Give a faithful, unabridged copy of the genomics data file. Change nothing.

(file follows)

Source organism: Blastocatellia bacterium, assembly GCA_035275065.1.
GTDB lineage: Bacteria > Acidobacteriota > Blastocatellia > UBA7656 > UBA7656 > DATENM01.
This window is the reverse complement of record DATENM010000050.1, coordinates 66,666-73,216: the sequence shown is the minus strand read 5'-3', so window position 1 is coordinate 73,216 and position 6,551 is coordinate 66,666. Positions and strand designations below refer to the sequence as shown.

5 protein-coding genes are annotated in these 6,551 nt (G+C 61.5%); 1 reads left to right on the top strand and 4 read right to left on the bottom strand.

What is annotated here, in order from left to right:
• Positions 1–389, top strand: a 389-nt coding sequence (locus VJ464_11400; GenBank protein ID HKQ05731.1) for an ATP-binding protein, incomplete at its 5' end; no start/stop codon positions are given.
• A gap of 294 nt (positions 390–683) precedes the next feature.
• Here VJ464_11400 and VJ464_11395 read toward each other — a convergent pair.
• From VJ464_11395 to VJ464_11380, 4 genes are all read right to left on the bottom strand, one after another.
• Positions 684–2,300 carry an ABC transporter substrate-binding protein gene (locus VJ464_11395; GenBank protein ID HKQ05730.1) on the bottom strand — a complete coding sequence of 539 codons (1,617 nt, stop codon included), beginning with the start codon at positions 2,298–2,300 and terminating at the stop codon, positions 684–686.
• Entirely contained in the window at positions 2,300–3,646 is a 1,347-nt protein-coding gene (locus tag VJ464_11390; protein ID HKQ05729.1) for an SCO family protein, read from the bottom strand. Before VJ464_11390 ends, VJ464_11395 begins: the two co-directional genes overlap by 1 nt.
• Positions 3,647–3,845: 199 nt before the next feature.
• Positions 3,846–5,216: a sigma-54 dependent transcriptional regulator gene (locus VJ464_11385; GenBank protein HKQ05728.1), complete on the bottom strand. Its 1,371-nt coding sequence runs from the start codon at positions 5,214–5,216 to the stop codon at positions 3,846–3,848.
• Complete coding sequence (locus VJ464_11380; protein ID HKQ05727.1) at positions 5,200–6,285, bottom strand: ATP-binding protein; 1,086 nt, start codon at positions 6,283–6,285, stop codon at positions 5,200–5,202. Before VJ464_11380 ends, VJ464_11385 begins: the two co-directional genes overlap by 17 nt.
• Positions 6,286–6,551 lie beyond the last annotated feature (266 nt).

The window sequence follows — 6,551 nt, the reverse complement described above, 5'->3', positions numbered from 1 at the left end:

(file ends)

Source organism: Blastocatellia bacterium, assembly GCA_035275065.1.
GTDB lineage: Bacteria > Acidobacteriota > Blastocatellia > UBA7656 > UBA7656 > DATENM01.
This window is the reverse complement of record DATENM010000050.1, coordinates 66,666-73,216: the sequence shown is the minus strand read 5'-3', so window position 1 is coordinate 73,216 and position 6,551 is coordinate 66,666. Positions and strand designations below refer to the sequence as shown.

5 protein-coding genes are annotated in these 6,551 nt (G+C 61.5%); 1 reads left to right on the top strand and 4 read right to left on the bottom strand.

What is annotated here, in order from left to right:
• Positions 1–389, top strand: a 389-nt coding sequence (locus VJ464_11400; GenBank protein ID HKQ05731.1) for an ATP-binding protein, incomplete at its 5' end; no start/stop codon positions are given.
• A gap of 294 nt (positions 390–683) precedes the next feature.
• Here VJ464_11400 and VJ464_11395 read toward each other — a convergent pair.
• From VJ464_11395 to VJ464_11380, 4 genes are all read right to left on the bottom strand, one after another.
• Positions 684–2,300 carry an ABC transporter substrate-binding protein gene (locus VJ464_11395; GenBank protein ID HKQ05730.1) on the bottom strand — a complete coding sequence of 539 codons (1,617 nt, stop codon included), beginning with the start codon at positions 2,298–2,300 and terminating at the stop codon, positions 684–686.
• Entirely contained in the window at positions 2,300–3,646 is a 1,347-nt protein-coding gene (locus tag VJ464_11390; protein ID HKQ05729.1) for an SCO family protein, read from the bottom strand. Before VJ464_11390 ends, VJ464_11395 begins: the two co-directional genes overlap by 1 nt.
• Positions 3,647–3,845: 199 nt before the next feature.
• Positions 3,846–5,216: a sigma-54 dependent transcriptional regulator gene (locus VJ464_11385; GenBank protein HKQ05728.1), complete on the bottom strand. Its 1,371-nt coding sequence runs from the start codon at positions 5,214–5,216 to the stop codon at positions 3,846–3,848.
• Complete coding sequence (locus VJ464_11380; protein ID HKQ05727.1) at positions 5,200–6,285, bottom strand: ATP-binding protein; 1,086 nt, start codon at positions 6,283–6,285, stop codon at positions 5,200–5,202. Before VJ464_11380 ends, VJ464_11385 begins: the two co-directional genes overlap by 17 nt.
• Positions 6,286–6,551 lie beyond the last annotated feature (266 nt).

The window sequence follows — 6,551 nt, the reverse complement described above, 5'->3', positions numbered from 1 at the left end: